Astronomy Picture of the Day

Discover the cosmos! Each day a different image or photograph of our fascinating universe is featured, along with a brief explanation written by a professional astronomer.

April 26, 1997
See Explanation.  Clicking on the picture will download 
 the highest resolution version available.

The Perseus Cluster of Galaxies
Digitized Sky Survey (ROE), SkyView
Copyright: STScI, AAO, UK-PPARC, ROE

Explanation: Here is one of the largest objects that anyone will ever see on the sky. Each of the fuzzy blobs in the above picture is a galaxy, together making up the Perseus Cluster, one of the closest clusters of galaxies. We view the cluster through the foreground of faint stars in our own Milky Way Galaxy. It takes light roughly 300 million years to get here from there, so we only see this cluster as it existed during the age of the dinosaurs. Also known as Abell 426, the center of Perseus cluster is a prodigious source of X-ray radiation, and so helps astronomers study how clusters formed and how gas and dark matter interact. The Perseus Cluster of Galaxies is part of the Pisces-Perseus supercluster of galaxies, which spans over 15 degrees and contains over 1000 galaxies.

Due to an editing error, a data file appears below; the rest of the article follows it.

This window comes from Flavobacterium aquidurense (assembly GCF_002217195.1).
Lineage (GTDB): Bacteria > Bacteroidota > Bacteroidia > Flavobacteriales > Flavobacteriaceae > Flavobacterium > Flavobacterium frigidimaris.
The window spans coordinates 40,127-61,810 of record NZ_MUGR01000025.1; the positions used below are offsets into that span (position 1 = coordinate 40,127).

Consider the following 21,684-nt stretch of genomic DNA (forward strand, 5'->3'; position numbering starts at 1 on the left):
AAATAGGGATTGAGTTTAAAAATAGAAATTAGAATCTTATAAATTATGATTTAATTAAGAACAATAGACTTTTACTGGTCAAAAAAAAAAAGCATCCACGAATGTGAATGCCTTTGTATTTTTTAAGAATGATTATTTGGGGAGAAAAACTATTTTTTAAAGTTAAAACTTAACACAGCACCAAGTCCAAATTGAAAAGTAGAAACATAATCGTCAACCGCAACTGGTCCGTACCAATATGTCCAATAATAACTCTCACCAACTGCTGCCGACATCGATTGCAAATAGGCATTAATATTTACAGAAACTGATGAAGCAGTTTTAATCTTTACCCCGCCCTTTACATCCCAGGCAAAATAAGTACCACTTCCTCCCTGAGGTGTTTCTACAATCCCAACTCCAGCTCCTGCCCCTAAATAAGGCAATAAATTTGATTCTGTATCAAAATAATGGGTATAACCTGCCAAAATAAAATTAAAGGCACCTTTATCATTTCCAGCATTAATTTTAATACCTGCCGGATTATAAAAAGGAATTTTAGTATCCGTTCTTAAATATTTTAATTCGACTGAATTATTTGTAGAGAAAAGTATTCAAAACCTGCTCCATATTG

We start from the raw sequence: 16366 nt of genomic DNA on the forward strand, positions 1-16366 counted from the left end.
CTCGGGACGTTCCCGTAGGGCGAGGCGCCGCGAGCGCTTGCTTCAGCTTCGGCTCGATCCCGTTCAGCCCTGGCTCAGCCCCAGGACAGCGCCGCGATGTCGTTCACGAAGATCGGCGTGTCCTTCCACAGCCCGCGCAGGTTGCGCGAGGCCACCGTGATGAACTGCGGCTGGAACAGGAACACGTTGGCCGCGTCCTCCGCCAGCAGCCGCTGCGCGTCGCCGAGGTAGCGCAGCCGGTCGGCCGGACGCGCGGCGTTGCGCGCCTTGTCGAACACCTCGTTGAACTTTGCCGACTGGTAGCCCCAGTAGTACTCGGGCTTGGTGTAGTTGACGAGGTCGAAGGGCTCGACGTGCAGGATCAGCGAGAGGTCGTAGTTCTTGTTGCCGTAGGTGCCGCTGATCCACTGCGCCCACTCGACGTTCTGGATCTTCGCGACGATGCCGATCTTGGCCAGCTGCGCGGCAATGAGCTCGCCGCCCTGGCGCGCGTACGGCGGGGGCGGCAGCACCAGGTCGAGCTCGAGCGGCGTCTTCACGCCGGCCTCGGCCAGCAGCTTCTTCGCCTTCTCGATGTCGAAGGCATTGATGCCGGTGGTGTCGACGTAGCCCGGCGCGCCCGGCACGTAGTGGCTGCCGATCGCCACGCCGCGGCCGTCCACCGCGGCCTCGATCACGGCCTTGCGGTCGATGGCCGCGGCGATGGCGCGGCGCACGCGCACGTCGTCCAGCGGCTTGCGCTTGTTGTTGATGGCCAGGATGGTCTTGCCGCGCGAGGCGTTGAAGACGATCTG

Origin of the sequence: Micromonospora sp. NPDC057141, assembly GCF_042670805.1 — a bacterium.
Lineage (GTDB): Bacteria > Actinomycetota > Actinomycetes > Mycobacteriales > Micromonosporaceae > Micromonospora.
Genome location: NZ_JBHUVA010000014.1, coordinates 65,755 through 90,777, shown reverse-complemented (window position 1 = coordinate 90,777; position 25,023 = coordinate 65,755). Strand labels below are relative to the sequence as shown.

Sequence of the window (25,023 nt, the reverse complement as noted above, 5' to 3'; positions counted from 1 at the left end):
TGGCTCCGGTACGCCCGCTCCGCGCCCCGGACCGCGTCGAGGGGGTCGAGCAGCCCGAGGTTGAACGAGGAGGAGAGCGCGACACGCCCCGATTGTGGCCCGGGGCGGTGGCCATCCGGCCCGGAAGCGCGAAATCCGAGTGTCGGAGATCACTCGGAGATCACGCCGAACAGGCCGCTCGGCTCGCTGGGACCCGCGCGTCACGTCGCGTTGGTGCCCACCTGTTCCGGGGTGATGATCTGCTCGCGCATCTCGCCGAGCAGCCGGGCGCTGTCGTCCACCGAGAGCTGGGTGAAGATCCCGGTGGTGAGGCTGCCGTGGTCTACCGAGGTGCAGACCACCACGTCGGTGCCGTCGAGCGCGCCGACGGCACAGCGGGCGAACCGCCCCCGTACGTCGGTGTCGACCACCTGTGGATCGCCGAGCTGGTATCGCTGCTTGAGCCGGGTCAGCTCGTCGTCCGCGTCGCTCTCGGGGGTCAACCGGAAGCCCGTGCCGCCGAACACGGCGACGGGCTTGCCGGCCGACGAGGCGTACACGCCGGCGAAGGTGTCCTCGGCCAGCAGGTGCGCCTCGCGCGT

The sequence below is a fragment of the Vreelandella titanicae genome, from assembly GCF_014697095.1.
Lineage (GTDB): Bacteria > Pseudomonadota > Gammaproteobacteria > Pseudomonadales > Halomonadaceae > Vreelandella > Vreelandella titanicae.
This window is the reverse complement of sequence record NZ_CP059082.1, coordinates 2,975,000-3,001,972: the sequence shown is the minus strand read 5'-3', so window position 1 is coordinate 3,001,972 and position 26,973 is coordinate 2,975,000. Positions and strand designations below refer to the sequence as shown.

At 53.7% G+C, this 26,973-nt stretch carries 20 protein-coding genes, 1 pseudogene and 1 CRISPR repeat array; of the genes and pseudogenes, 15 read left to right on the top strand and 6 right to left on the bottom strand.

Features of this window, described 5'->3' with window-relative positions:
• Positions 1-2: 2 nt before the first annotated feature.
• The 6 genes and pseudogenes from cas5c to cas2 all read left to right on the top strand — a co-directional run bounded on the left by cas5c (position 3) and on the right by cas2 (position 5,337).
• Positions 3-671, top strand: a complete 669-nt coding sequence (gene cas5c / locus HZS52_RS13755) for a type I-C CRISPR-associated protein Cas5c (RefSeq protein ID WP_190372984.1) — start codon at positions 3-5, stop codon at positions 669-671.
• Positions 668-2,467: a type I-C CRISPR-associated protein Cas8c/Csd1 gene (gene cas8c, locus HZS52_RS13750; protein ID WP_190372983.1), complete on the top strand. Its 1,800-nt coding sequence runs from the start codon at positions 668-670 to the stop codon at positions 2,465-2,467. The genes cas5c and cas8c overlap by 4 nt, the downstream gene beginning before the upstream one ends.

Tomorrow's picture: Sputnik: Traveling Companion

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Authors & editors: Robert Nemiroff (MTU) & Jerry Bonnell (USRA)
NASA Technical Rep.: Jay Norris. Specific rights apply.
A service of: LHEA at NASA/ GSFC
&: Michigan Tech. U.